One more thing about tricky colors, you might have to actually paint the whole room before you really know if it is going to be the perfect color for you. Now that one takes a lot more work than just a quick swatch on the wall. Sometimes the color just doesn't look right until the entire room is painted. I remember going through this dilemma couple of times with clients, when the room was first being painted, either I or the client just wasn't too sure about the color. But I knew it was either the correct color or pretty darn close. Sometimes, you just can't tell if it is perfect or not until the whole room, or almost the whole room is painted because of other factors, especially the influence of the paint color that was already on the wall. Even if that color is white.

And of course the color in a small swatch, no matter how beautiful it is, can be overpowering when you see it in an entire room. You many have found the perfect color, you just need to add white to it so that you don't have so much saturation of color.

See Y'All Soon~


  1. Kathy @ Creative Home Expressions said...

    This happened to me with my master bedroom, Donna! I learned my lesson and now get sample pots of any paint I plan on using, and believe me it has saved me from making a mistake in my dining room, too. The only thing I would also consider is that sometimes you love the color on something small, like the blue on that beautiful Tiffany bag, but once it is on 4 large walls, you may not like it as much.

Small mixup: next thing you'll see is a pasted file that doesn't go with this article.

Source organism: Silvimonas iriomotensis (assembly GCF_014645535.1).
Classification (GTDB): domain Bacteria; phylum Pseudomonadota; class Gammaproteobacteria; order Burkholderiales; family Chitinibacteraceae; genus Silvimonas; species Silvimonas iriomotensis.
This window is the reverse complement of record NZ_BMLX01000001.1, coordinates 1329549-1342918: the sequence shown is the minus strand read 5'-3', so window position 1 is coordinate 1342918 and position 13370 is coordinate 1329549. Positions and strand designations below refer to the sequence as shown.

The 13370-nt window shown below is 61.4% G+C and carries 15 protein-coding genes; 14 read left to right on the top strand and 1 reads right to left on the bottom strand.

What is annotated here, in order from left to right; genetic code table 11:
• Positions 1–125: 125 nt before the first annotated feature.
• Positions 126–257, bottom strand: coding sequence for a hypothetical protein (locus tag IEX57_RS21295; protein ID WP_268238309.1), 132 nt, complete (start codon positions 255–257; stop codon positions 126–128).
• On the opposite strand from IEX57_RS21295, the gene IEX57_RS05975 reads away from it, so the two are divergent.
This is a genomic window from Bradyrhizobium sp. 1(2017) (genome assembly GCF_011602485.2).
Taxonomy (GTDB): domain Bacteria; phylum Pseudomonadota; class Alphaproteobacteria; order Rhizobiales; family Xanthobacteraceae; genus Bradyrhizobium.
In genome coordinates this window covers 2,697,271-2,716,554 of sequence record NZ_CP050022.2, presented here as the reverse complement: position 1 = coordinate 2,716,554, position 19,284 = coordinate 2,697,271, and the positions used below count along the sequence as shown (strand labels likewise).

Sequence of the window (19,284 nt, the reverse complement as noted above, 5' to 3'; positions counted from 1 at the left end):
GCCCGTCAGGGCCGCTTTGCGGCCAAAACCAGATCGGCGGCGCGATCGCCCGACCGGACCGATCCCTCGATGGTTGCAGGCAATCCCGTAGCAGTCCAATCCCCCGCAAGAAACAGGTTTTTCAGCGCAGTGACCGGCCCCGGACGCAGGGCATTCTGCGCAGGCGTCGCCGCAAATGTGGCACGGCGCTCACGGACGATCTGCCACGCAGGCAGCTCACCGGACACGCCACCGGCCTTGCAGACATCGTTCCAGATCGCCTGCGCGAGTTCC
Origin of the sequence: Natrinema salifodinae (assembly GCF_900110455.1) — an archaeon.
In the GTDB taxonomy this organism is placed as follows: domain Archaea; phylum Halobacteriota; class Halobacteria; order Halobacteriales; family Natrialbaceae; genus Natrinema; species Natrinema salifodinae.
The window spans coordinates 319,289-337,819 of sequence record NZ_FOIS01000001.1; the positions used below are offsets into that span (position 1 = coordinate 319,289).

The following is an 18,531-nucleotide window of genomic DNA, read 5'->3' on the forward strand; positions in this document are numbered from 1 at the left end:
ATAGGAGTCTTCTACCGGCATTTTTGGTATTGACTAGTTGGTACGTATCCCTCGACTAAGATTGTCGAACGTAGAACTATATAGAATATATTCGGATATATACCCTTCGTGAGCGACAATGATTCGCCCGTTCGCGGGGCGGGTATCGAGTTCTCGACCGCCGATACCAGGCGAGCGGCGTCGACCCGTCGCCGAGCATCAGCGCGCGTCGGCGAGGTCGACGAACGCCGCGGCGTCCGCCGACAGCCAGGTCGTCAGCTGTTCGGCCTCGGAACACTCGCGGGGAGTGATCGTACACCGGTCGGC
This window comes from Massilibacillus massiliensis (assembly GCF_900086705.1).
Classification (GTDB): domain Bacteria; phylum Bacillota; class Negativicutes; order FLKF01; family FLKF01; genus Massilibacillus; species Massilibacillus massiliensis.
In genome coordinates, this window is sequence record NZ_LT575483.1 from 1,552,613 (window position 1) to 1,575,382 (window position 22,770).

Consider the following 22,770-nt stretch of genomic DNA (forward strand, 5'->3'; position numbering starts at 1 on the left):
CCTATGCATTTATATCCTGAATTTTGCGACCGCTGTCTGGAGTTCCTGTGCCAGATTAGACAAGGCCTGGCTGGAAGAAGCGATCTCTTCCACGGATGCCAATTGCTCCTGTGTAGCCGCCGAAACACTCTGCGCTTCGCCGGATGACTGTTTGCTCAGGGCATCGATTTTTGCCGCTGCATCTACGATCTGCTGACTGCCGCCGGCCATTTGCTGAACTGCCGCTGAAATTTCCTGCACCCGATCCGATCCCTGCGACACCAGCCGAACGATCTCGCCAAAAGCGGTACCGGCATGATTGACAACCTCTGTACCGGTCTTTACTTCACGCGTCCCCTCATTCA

2. That color is gorgeous, honey. I've nothing in that color but I may do SOMETHING and trust me, it won't be a visit to Tiffany's. Beautiful, chick...

  3. I just adore that color.....turquoise is tricky. But when you get it right it's breathtaking!

  4. Oh my goodness I just did this in my daughters/guest bathroom. Painted it a glorious shade~of what I thought was a turquoisy green...and she sees it...loves it...and asked "But why did you go with sage green again?" AAAAAAAHHHHHHHHH....I couldn't breathe for a moment! Big smile.
    Oh well...It is what it is. Love your hit me hard...but I loved it anyway!
    Happy Memorial Day Weekend

  5. Hah! I just bought a gallon of Sherwin Williams' Gateway Gray for my front steps. I can't wait to see if it's really as lovely as I THINK it's going to be! Of course, since I already bought the gallon, I'll be living with it no matter what. :)

    How ARE you, Donners?!

  6. somehow this color just settles me down ..... sigh

  7. Funny, I was reading your post and was reminded that 10years ago, almost to the day actually, they used my little bungalow in a episode of "The Fugitive."

    The set director chose the paint and they repainted my living room for the scene this "Lovely" shade of Strawberry Pink.

    The union set painters were fun to watch though. (Talk about watching paint dry.)The next day the director came in and declared it was all wrong,,,so the painters came back and dabbled it down with golds and browns,,That met with his expectations.

    They actually asked me after the shoot if I wanted to LEAVE it that color,,,,ugh. I did get a nice French white paint job out of the deal in the end!

    Have a great weekend!

  8. Love your vitrine with the Tiffiny blue and beautiful bottles. You did a spectacular job. Also, your tip about bringing along a swatch for a color match is a good one.

    Happy Weekend.
    Thanks for all you share.


  9. What a good tip Donna! I've never thought of doing that with the craft paints. I agree, sometimes you really don't know until the whole room is painted. I've had problems with HD color matching. They've frequently told me that can't do certain things and forget Benjamin Moore - at least mine - they don't color match at all!


  10. Thanks for the inspiration!

    I just had my master bedroom painted a "mint green" and I hate it - I wasn't up for the mess of repainting though (because my whole house is uprooted when we paint anything and I have twin babies) so I bought new curtains :)

    Hopefully that does the trick - they're going up tomorrow LOL